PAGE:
Aveneu Park, Starling, Australia

The classical method
of quantification for wax esters achieved through hydrolysis of wax esters
after TLC separation and subsequent quantification of the derivatised fatty
acid and alcohol molecules by capillary column gas chromatography coupled with
flame ionisation detection (GC-FID) and GC-mass
spectrometry (GC-MS).  High temperature GC capillary columns have
been used for the analysis and quantification of wax ester Molecular species
by GC-MS with some limitations such as difficulties in identification of
wax esters with polyunsaturated aliphatic side chains which exhibit very low
abundant molecular ions and low abundant diagnostic fragment ions (293, 294). Future
development is anticipated in the quantitative and molecular species analyses
of wax esters in various sample types using high efficiency capillary GC
columns stable at high temperature, and combination of columns with different
polarity in tandem, within GC-FID and GC-MS techniques.

Reversed-phase high
pressure liquid chromatography (HPLC) coupled with atmospheric pressure
chemical ionization (APCI-MS), has been used for profiling the wax ester
species from different sources with limitations for quantification (295-298).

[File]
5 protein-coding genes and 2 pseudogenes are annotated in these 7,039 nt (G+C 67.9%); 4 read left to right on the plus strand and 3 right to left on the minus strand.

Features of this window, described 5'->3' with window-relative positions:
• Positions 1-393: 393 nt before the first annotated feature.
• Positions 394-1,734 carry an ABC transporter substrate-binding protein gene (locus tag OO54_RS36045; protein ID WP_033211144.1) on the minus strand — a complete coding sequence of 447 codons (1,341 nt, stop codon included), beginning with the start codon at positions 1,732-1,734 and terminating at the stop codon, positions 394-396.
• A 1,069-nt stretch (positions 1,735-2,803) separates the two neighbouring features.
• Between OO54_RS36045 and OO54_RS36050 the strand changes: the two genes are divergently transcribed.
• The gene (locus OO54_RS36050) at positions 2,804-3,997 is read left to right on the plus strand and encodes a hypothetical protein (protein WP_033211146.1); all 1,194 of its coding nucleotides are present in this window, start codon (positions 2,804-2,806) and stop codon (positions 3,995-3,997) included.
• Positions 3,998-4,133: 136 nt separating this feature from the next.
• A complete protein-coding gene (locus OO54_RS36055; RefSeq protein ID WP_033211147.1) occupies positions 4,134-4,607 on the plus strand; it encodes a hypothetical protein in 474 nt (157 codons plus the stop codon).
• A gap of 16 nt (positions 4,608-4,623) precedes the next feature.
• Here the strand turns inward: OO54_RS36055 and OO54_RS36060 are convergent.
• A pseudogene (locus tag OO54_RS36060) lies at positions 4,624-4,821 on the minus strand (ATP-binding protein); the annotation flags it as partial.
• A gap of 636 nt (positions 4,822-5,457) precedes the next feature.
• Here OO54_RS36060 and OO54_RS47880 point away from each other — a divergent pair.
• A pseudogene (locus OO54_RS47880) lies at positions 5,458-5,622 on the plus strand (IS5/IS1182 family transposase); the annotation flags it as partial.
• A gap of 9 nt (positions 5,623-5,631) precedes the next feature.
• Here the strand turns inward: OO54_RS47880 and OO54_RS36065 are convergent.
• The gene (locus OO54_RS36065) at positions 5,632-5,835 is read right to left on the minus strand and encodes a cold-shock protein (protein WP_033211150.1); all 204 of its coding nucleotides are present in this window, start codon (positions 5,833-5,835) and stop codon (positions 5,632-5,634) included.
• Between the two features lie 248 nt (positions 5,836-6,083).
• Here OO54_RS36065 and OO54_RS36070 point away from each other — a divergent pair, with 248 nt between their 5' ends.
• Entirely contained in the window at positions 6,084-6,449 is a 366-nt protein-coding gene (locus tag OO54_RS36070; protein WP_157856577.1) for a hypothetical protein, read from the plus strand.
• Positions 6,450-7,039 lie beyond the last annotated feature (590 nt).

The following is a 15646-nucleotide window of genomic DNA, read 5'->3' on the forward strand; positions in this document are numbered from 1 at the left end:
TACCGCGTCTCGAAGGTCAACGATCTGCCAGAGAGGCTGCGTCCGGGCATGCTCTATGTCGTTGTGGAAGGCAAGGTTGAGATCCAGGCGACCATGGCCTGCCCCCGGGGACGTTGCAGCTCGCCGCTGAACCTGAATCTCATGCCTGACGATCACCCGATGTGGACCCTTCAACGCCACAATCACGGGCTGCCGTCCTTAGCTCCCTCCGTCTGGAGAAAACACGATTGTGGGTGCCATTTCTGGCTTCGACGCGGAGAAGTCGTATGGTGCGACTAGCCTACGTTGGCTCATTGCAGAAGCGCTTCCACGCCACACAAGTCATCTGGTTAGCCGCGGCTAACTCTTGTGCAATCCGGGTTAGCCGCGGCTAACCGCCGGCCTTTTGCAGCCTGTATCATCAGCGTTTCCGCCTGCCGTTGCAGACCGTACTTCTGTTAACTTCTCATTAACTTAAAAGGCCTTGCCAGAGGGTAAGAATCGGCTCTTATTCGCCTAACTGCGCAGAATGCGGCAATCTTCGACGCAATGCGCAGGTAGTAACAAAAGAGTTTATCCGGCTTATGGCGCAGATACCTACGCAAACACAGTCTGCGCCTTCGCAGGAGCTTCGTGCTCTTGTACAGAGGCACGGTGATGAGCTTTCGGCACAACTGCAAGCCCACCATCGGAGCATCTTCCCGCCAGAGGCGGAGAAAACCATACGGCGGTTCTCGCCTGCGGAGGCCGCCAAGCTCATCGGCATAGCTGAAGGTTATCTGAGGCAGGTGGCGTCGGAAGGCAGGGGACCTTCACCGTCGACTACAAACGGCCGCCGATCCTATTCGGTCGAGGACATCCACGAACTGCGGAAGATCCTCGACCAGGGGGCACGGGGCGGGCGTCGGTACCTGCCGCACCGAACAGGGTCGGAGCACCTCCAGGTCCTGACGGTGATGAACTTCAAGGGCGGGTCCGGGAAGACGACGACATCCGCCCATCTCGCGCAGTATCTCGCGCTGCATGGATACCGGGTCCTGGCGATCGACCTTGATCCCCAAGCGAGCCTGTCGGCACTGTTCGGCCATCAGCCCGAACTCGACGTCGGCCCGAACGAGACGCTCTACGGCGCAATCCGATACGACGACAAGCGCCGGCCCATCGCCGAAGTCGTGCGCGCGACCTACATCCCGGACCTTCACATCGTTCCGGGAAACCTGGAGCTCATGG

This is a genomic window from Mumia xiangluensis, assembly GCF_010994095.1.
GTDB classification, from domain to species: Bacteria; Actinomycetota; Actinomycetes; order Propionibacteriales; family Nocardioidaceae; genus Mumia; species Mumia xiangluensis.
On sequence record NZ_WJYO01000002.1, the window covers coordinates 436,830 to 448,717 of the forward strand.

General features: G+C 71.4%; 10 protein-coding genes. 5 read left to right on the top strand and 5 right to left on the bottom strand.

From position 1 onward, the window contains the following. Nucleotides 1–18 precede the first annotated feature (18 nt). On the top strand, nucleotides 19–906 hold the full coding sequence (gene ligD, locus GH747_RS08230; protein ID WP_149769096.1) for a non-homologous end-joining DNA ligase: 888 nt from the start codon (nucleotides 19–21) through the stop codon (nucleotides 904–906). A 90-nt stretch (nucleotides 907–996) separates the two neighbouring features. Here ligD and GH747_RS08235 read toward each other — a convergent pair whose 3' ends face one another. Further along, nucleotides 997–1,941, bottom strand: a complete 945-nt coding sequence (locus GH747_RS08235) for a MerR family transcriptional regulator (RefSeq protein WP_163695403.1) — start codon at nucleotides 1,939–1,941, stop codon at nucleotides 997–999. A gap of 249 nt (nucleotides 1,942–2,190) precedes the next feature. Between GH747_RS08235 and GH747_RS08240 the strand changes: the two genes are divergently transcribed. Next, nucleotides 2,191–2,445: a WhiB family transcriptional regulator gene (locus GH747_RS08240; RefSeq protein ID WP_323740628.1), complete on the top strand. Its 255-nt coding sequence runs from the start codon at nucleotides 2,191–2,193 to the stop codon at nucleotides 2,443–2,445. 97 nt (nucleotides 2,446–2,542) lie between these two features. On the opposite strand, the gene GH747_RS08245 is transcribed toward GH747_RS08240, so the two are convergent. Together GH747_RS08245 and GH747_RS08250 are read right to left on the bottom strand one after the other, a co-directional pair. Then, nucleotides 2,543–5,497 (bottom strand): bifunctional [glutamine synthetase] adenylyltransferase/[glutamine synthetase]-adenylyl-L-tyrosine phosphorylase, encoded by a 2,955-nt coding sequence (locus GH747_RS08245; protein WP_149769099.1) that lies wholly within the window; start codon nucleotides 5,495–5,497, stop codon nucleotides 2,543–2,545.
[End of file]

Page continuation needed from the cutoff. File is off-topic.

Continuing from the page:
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A fast
semi-quantitative method for profiling wax ester molecular species in seed oil
by a direct infusion nano-electrospray ionization tandem mass
spectrometry (nano-ESI-MS/MS), was developed (299).
The method has shown to be suitable to screen large numbers of samles of
different origins. By analyzing a large number of standard samples of wax
esters, the authors have shown that fragmentation patterns are highly dependent
on the double bond distribution between the fatty alcohol and the fatty acid
part of the wax ester. The mass spectral characteristics of the wax ester
standards will be useful in future studies for identification of molecular series
of these compounds (299).

The most widely used method for the
analysis of wax esters is GC, but prior to the GC analysis wax ester fraction
has to be isolated from the triglycerides by means of liquid chromatography
(LC) on silica gel, thin-TLC or by SPE (244). GC-MS has
proved an effective combination for chemical analysis, in order to carry out
simultaneous identification and quantification of the various components of
complex mixture. For some wax components, derivatization is required; as fatty
acids and fatty alcohols are not volatile, derivatization is necessary, but
fatty hydrocarbons are volatile and can be analyzed without derivatization (272).

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